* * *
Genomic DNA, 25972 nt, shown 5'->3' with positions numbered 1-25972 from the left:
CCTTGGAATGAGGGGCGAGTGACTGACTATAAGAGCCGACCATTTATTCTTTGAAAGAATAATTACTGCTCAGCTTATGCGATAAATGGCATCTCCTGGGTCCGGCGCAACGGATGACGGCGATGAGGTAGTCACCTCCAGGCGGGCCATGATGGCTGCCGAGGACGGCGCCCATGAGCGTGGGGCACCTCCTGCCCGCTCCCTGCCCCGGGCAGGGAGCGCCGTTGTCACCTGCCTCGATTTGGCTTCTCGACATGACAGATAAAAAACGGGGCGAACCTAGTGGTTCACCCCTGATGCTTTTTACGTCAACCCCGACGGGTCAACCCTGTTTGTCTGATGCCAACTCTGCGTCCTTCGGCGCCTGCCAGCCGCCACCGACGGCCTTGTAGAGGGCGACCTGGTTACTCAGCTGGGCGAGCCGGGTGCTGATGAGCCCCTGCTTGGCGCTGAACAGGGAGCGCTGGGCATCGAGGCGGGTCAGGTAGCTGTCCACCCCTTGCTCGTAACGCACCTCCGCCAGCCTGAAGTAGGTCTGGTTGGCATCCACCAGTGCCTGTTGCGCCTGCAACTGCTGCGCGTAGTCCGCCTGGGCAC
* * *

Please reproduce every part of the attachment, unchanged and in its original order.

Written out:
Genomic DNA, 25972 nt, shown 5'->3' with positions numbered 1-25972 from the left:
CCTTGGAATGAGGGGCGAGTGACTGACTATAAGAGCCGACCATTTATTCTTTGAAAGAATAATTACTGCTCAGCTTATGCGATAAATGGCATCTCCTGGGTCCGGCGCAACGGATGACGGCGATGAGGTAGTCACCTCCAGGCGGGCCATGATGGCTGCCGAGGACGGCGCCCATGAGCGTGGGGCACCTCCTGCCCGCTCCCTGCCCCGGGCAGGGAGCGCCGTTGTCACCTGCCTCGATTTGGCTTCTCGACATGACAGATAAAAAACGGGGCGAACCTAGTGGTTCACCCCTGATGCTTTTTACGTCAACCCCGACGGGTCAACCCTGTTTGTCTGATGCCAACTCTGCGTCCTTCGGCGCCTGCCAGCCGCCACCGACGGCCTTGTAGAGGGCGACCTGGTTACTCAGCTGGGCGAGCCGGGTGCTGATGAGCCCCTGCTTGGCGCTGAACAGGGAGCGCTGGGCATCGAGGCGGGTCAGGTAGCTGTCCACCCCTTGCTCGTAACGCACCTCCGCCAGCCTGAAGTAGGTCTGGTTGGCATCCACCAGTGCCTGTTGCGCCTGCAACTGCTGCGCGTAGTCCGCCTGGGCAC